2011 University Lecture Introduction

October 12th, 2011

Remarks by Boston University Provost Jean Morrison
2011 University Lecture Introduction
October 12, 2011
Tsai Performance Center, 685 Commonwealth Avenue

Good evening. I am Jean Morrison, and as Provost and Chief Academic Officer for Boston University, it is my great pleasure to welcome you all to the 2011 University Lecture.

Since 1950, the University Lecture has offered members of the BU community and the general public an opportunity to hear from distinguished faculty about the outstanding and often groundbreaking research and scholarship in which they are actively engaged.

It is a forum that is open to all – students, faculty and staff at the University, as well as our neighbors in the Greater Boston area… and one that is designed to spark consideration and discussion of issues critical to our understanding of the world around us.

Over the decades, these lectures have touched on topics as relevant as they are timeless to our evolving academic landscape and to the real-world environments our scholars and researchers impact each day.

From the cerebral circuitry behind language acquisition and the Constitutional and political consequences of Presidential disability… to the daily discoveries of synthetic biology and the atmospheres of distant planets… the University Lectures have over the years given us an unsurpassed window into scientific and humanistic exploration.

Indeed, it is hard to imagine a tradition that encompasses or so brilliantly highlights the breadth and scope of scholarship here at Boston University than the University Lecture.

By doing so each year, these lectures have offered that rare interdisciplinary opportunity for students, faculty and neighbors of all fields to come together and to learn from a top expert about an area of study often entirely different from our own.

All go to the very heart of what defines and distinguishes that unique institution known as the American research university: the creation of fundamentally important knowledge and the support of practical real-world discoveries that improve our way of life.

The great American poet and professor Mark Van Doren would famously say that the art of teaching is the art of assisting discovery.

Tonight’s University Lecturer, Kathryn Bard, has been doing just that for nearly a quarter century here at BU, vividly bringing the past to life for her students as a distinguished professor of Archeology.

Professor Bard, over the course of her career, has been nothing short of a Boston-based Indiana Jones, unearthing the origin and artifacts of ancient civilizations… providing their linkage and relevance to modern life… and supplying both the academic rigor and sense of adventure to inspire dozens of aspiring archeologists each year.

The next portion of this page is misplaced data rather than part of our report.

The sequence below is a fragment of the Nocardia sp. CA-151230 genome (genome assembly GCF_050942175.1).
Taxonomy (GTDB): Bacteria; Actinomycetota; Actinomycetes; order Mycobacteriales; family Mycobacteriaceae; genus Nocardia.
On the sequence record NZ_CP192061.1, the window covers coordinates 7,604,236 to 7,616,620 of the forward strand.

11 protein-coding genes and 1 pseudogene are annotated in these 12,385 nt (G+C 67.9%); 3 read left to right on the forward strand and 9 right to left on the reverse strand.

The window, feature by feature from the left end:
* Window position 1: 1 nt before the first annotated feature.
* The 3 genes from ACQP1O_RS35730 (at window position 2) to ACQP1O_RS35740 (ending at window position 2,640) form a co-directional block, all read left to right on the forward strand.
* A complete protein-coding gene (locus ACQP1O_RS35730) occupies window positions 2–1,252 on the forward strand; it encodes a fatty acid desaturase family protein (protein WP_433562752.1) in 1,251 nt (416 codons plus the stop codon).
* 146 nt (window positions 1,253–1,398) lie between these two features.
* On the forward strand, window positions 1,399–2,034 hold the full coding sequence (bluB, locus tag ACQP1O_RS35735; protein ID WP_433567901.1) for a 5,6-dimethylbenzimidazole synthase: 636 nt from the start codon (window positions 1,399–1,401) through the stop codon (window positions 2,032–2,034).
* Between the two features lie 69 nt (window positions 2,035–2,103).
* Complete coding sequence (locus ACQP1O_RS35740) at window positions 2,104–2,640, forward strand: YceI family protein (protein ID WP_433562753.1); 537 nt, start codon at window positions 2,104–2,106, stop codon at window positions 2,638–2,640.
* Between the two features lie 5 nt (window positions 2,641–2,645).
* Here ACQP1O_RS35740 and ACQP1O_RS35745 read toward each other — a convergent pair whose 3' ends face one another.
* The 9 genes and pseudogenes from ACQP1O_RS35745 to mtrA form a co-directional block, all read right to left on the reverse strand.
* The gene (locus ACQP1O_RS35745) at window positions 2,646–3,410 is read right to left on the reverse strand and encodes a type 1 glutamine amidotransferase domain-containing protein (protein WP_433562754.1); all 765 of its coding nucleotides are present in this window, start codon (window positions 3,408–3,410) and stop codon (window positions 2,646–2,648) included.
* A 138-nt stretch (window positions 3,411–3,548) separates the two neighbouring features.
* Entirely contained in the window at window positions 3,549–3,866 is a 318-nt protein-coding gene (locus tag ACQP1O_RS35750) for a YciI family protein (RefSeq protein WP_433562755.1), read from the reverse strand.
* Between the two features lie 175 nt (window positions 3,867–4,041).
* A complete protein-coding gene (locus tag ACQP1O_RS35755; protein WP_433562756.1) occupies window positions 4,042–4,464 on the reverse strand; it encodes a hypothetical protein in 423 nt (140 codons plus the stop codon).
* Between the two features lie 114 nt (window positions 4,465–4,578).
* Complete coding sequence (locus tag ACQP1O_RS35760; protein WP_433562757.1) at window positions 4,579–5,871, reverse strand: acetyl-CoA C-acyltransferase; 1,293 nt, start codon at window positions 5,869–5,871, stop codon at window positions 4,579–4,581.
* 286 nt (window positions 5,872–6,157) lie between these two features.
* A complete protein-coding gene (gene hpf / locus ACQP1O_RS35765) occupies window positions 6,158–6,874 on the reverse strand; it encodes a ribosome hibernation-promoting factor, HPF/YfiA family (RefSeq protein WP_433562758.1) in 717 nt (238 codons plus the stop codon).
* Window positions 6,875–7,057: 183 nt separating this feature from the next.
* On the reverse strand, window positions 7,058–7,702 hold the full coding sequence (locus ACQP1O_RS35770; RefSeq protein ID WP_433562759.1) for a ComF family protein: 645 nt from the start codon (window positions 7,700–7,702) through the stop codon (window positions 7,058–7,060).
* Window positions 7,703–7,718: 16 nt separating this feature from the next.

Professor Bard has been an explorer for as long as she can remember. Well before she began her career in archeology, Professor Bard fondly remembers her first major trek, traveling overland from Cairo to Capetown and hiking the summit of Mt. Kilimanjaro, the highest mountain in Africa. She hasn’t stopped since.

An accomplished artist, Professor Bard studied sculpture at St. Martin’s School of Art in London and obtained her Bachelor’s and Master’s of Fine Art at Yale before teaching sculpture and drawing at Simon’s Rock College in Great Barrington.

Her passion and her calling, however, would eventually lead her away from the artist’s studio and into the sands of far away civilizations as an excavator and student of history. She received a Master’s in Near Eastern Studies and a doctorate from the University of Toronto before arriving here at BU in 1988.

Since then, she has published seven books and more than 80 articles, reviews and reports about everything from the late prehistory of Egypt and the origins of complex societies and early states in northeast Africa… to the Red Sea trading network in the Bronze and Iron Ages.

She is an elected Fellow of the American Academy of Arts and Sciences, and has received the Chairman’s Award for Exploration of the National Geographic Society, which recognizes excellence in providing new knowledge of the world.

Professor Bard has helped lead excavations at Aksum, the capital of an early African civilization in northern Ethiopia… and at the site of Wadi Gawasis on the Red Sea coast of Egypt.

There, she uncovered timbers and artifacts from the world’s oldest-known seagoing ships – vessels that carried Egyptian pharaohs to the ancient kingdom of Punt nearly 4,000 years ago.

It is the fascinating story of this kingdom, located in modern day Sudan and Eritrea, and its almost mythical status in the ancient world that Professor Bard will be sharing with us tonight.

We are delighted to count her as a member of the BU academic community, to have her here this evening and to see that her proud father, Robert, has made the journey all the way from Arizona to view her lecture. As I suspect we’ll all attest, it was well worth the trip. It is now my pleasure to present our 2011 University Lecturer, Professor Kathryn Bard.

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